Here’s who presented on Tuesday evening

Larry Sommers (Untitled Memoir, chapters 2-3)

Bob noted that I provided artists with all the records mentioned except “Yes! We Have No Bananas.” Amber questioned whether the narrative was well served by using bullet points in a couple of places to list particular memories. Kashmira thought the chapters following Chapter 1 could proceed in a time frame more appropriate to the Air Force narrative of Chapter 1, weaving in flashbacks to earlier times later on. All good thoughts. Thanks, everyone.

John Schneller (Precious Daughter, chapter 27)

Most readers wanted a bit more out of the scene at the mountain precipice. Kotel’s emotional response to his near death moment could match up with a the tempestuous weather. I recognize it is a common weakness in my writing to leave emotions untouched. Kashmira enjoyed the introduction to snow. The grizzlies were popular with all but Jack wanted more taunting. 


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Tuesdays with Story

Meeting notes from Tuesday (of course), December 7

“Collaborative workshops and writers’ peer groups hadn’t been invented when I was young. They’re a wonderful invention. They put the writer into a community of people all working at the same art, the kind of group musicians and painters and dancers have always had.” 
― Ursula K. Le Guin, Steering the Craft: Exercises and Discussions on Story Writing for the Lone Navigator or the Mutinous Crew

Five writers presented their work at Tuesdays meeting. Here are some of the comments they received.

John Schneller

Precious Daughter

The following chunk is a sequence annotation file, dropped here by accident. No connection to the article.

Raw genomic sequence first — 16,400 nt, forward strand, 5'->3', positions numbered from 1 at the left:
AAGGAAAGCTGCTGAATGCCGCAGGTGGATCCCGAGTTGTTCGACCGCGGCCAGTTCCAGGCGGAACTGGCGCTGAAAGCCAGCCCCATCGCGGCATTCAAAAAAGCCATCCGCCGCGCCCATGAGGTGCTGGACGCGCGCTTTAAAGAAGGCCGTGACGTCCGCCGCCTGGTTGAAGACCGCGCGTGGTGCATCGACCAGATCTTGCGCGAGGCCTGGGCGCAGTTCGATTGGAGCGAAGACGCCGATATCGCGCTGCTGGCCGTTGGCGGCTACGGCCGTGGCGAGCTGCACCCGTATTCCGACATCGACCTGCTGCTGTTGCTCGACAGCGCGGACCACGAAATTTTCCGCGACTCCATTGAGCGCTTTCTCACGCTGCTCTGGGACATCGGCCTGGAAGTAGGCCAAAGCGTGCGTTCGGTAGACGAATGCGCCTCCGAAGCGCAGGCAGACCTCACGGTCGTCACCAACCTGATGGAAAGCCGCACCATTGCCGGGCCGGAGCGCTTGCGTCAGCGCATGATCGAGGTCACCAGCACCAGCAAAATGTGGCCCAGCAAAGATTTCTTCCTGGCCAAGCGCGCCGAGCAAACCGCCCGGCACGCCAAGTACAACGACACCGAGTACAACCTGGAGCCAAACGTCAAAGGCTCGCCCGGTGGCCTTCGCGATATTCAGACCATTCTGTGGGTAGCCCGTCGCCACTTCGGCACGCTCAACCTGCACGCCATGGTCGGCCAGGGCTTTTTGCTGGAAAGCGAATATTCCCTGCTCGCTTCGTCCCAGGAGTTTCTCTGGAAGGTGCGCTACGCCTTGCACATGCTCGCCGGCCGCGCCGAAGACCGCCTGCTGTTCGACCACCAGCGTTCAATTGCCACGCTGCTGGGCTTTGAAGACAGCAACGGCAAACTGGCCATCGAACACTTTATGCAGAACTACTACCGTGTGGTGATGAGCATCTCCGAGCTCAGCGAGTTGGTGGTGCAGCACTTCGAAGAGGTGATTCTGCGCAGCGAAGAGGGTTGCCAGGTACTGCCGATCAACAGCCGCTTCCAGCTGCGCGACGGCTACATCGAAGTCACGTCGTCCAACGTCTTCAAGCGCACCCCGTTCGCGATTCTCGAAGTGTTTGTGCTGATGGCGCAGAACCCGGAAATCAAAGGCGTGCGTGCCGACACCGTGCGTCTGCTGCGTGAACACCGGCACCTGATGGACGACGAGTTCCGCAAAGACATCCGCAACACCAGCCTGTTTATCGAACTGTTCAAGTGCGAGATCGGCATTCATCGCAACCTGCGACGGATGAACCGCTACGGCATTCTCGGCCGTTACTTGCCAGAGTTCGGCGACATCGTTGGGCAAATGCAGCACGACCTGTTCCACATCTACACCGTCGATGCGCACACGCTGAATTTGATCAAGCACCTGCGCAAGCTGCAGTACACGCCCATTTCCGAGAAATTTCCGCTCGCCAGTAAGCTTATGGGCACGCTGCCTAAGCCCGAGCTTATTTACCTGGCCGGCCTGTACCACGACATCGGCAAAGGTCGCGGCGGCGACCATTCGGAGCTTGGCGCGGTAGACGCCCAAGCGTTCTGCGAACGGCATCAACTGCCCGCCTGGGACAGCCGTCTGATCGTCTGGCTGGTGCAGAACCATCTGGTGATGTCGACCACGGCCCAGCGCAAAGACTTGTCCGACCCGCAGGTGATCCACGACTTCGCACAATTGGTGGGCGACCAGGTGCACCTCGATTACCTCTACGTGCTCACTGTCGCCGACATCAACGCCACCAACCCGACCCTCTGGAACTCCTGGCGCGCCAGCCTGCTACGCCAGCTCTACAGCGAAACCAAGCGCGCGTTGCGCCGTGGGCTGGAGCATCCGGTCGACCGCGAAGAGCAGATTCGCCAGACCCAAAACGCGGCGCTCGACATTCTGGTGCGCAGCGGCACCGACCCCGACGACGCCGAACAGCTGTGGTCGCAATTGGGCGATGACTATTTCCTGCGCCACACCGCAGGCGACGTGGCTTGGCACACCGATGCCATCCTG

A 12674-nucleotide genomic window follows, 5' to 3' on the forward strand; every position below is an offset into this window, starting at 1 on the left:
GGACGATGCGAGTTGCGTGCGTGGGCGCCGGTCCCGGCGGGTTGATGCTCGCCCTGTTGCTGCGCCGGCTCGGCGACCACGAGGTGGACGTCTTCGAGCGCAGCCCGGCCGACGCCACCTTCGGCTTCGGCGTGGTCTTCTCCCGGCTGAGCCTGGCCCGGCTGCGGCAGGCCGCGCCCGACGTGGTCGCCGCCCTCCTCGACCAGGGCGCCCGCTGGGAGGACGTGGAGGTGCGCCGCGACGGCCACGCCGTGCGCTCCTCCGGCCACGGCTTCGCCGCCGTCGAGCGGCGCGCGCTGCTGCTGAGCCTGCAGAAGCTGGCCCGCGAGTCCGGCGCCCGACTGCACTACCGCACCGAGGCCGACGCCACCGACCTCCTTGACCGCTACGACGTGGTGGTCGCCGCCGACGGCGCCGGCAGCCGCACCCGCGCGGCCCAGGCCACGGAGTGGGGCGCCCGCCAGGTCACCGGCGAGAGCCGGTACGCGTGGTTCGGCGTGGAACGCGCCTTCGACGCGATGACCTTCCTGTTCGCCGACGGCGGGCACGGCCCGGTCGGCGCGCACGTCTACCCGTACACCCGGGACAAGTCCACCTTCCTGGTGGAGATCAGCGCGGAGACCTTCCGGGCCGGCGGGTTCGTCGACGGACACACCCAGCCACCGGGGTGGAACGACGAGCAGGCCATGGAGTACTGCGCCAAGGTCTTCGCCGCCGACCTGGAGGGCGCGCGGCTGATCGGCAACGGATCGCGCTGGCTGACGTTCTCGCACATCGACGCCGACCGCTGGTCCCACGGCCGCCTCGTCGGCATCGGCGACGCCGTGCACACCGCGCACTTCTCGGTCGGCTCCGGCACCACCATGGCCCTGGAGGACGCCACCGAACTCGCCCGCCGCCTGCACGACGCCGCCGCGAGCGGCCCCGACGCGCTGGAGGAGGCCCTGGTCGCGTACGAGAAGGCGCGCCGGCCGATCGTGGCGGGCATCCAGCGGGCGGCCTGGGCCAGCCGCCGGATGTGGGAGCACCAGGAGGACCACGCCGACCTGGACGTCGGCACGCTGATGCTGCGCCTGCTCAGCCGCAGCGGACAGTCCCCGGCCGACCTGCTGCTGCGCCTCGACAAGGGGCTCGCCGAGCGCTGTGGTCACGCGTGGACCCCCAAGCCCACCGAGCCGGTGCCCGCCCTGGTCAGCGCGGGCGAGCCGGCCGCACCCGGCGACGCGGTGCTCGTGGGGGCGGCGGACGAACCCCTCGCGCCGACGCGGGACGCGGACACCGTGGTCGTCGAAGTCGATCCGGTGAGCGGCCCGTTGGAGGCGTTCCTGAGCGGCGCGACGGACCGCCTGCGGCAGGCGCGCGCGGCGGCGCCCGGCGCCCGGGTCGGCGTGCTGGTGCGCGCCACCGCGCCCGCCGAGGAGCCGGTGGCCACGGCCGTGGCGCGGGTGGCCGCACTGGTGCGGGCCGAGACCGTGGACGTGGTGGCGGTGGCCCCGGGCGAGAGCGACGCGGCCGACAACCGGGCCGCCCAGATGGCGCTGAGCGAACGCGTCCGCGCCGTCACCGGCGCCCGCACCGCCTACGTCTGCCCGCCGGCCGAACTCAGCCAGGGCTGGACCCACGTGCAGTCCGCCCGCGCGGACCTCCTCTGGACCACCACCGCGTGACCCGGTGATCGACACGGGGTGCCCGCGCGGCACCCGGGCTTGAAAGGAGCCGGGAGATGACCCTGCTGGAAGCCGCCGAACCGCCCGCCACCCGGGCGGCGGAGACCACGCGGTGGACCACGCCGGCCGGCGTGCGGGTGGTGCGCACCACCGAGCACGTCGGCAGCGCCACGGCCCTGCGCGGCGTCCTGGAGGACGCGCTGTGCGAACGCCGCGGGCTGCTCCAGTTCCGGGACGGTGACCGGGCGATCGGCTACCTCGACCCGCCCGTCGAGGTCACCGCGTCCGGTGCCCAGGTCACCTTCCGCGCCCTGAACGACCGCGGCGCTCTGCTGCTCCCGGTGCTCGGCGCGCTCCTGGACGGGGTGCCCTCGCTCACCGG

Most found the chapter engaging. Amit appreciated the change in tension when storylines jump from Nia to Kotel. Kashmira thought the dialogue should be given prior to the hawk catching the breeze and exiting. Larry noticed that I like to have minds ‘bounce’ a little too often. Thanks for reading.

Bob Kralapp

“Don’t Take It Personally”

Mike wanted to know if there was anything Kenny and the narrator respected about the coach that would make them feel his betrayal in betting on the game. Or if he was just another authority figure. Amber felt that the story read a lot more streamlined than before. She and several others agreed there should be something more at the end that would bring it around and make it feel more finished.


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Writer’s Mail

Writer’s Mail
Tuesdays with Story
November 23, 2018

At Barnes & Noble Westside

For the second meeting in a row, seven writers gathered in the magic circle. They critiqued the work of seven of their colleagues. Here is some of what was said:

Kashmira Sheth and Amit Trivedi (chapter 1, rewrite, untitled novel) . . . Jack would prefer the story open with a wide shot and then had a question about how dark
it was exactly. He also had comments about continuity and breaking up sentences. Jerry thought the story was going to be about the tree. Cindi found the descriptions beautiful, but wondered why they traveled down to the temple and back. Larry and Jack are looking for some symbolic value as they’ve read ahead and know what’s coming. They’re in search of a hook. (more…)

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Writer’s Mail
Tuesdays with Story
October 19, 2018

They gathered at the bookstore

John Schneller led 11 TWS members gathered in the writers circle through critiques of the works of seven of their colleagues. Here is some of what was shared:

Lisa McDougal (chapter 6, The Tebow Family Secret): There was some confusion about why Adam gave Jessica a Sprite instead of a beer when she asked (under age). It was suggested that the African mask be made less valuable so that it would be more believable that Adam would have it. Also to rework line about camera being new. Tracey recommended I change the lines from the movie because of copy right issue. Larry thought the ending wasn’t subtle enough.

Millie Mader (Short story, rewrite, “Stone Cold Stripper”): My only contribution is that I’m going to do more rewriting. (sigh!!)

Jack Freiburger (chapter 18, A Walk Upon the Water):

Bob Kralapp (short story, part 1, “Capacity”): (more…)

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Writer’s Mail

Writer’s Mail
Tuesdays with Story
August 10, 2018

Tuesday eve at ye olde book shoppe